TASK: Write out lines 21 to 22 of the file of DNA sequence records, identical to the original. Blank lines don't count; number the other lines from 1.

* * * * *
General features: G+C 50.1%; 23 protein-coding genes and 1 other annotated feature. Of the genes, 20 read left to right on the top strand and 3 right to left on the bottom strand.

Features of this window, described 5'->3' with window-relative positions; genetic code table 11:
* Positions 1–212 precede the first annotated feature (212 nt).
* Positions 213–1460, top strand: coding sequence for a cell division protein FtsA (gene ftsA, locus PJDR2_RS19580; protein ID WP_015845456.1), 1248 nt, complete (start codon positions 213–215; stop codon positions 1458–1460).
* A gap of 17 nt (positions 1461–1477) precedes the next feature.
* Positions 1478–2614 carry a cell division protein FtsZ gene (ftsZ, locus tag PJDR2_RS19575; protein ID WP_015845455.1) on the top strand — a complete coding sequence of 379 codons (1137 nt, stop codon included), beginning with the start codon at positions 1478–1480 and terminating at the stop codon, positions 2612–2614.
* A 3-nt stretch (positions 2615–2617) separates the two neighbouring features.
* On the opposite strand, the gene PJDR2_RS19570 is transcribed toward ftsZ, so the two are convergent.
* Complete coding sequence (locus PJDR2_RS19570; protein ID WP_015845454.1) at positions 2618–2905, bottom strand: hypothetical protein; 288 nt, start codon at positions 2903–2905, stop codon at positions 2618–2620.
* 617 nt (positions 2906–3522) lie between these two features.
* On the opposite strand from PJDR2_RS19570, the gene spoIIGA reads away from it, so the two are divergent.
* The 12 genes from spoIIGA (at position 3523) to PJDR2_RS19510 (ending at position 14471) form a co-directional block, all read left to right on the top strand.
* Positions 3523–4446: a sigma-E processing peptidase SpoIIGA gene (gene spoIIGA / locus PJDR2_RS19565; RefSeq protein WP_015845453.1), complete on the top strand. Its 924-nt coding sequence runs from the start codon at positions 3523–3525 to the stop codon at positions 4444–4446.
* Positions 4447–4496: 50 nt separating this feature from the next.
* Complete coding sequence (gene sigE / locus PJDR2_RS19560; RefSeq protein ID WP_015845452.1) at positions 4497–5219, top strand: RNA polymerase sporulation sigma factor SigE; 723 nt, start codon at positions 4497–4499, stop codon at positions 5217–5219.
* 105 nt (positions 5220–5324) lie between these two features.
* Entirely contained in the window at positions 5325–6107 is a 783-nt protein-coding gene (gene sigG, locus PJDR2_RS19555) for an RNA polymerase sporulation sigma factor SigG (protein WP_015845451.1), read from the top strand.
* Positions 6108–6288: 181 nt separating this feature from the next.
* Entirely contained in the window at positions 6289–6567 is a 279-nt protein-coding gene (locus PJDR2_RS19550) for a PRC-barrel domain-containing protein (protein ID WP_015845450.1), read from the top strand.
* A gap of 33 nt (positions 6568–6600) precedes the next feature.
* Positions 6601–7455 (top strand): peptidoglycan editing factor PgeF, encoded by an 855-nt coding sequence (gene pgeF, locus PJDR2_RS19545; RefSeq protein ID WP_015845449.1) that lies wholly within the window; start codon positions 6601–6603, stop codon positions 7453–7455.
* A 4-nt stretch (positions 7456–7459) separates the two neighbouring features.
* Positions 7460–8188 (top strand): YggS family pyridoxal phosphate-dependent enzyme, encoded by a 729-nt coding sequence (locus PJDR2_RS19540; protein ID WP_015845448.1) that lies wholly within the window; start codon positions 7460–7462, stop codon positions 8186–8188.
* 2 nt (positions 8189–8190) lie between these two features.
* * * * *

* Positions 6601–7455 (top strand): peptidoglycan editing factor PgeF, encoded by an 855-nt coding sequence (gene pgeF, locus PJDR2_RS19545; RefSeq protein ID WP_015845449.1) that lies wholly within the window; start codon positions 6601–6603, stop codon positions 7453–7455.
* A 4-nt stretch (positions 7456–7459) separates the two neighbouring features.